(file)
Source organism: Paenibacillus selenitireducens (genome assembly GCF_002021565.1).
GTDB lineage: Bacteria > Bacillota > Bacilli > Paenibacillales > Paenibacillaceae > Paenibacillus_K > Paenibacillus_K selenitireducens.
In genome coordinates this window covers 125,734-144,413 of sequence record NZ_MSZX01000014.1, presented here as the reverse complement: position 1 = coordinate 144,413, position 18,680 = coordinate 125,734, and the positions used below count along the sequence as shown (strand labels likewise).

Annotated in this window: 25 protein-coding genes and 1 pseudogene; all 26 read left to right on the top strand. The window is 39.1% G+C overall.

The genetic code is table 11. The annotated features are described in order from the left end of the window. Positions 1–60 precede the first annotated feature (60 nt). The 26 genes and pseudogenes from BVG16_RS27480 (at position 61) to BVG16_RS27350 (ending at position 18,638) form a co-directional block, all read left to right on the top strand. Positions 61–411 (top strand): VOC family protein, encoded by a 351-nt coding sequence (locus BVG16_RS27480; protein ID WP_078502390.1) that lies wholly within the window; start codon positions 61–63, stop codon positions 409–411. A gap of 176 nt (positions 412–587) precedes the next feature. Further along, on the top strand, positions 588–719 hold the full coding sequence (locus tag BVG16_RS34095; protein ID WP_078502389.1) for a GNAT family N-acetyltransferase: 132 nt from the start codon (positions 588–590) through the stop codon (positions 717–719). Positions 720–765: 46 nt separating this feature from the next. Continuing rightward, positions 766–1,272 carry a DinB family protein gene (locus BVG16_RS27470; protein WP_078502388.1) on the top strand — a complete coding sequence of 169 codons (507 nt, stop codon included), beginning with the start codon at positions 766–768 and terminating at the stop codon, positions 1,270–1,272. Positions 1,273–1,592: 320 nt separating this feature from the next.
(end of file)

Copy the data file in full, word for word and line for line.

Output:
Source organism: Paenibacillus selenitireducens (genome assembly GCF_002021565.1).
GTDB lineage: Bacteria > Bacillota > Bacilli > Paenibacillales > Paenibacillaceae > Paenibacillus_K > Paenibacillus_K selenitireducens.
In genome coordinates this window covers 125,734-144,413 of sequence record NZ_MSZX01000014.1, presented here as the reverse complement: position 1 = coordinate 144,413, position 18,680 = coordinate 125,734, and the positions used below count along the sequence as shown (strand labels likewise).

Annotated in this window: 25 protein-coding genes and 1 pseudogene; all 26 read left to right on the top strand. The window is 39.1% G+C overall.

The genetic code is table 11. The annotated features are described in order from the left end of the window. Positions 1–60 precede the first annotated feature (60 nt). The 26 genes and pseudogenes from BVG16_RS27480 (at position 61) to BVG16_RS27350 (ending at position 18,638) form a co-directional block, all read left to right on the top strand. Positions 61–411 (top strand): VOC family protein, encoded by a 351-nt coding sequence (locus BVG16_RS27480; protein ID WP_078502390.1) that lies wholly within the window; start codon positions 61–63, stop codon positions 409–411. A gap of 176 nt (positions 412–587) precedes the next feature. Further along, on the top strand, positions 588–719 hold the full coding sequence (locus tag BVG16_RS34095; protein ID WP_078502389.1) for a GNAT family N-acetyltransferase: 132 nt from the start codon (positions 588–590) through the stop codon (positions 717–719). Positions 720–765: 46 nt separating this feature from the next. Continuing rightward, positions 766–1,272 carry a DinB family protein gene (locus BVG16_RS27470; protein WP_078502388.1) on the top strand — a complete coding sequence of 169 codons (507 nt, stop codon included), beginning with the start codon at positions 766–768 and terminating at the stop codon, positions 1,270–1,272. Positions 1,273–1,592: 320 nt separating this feature from the next.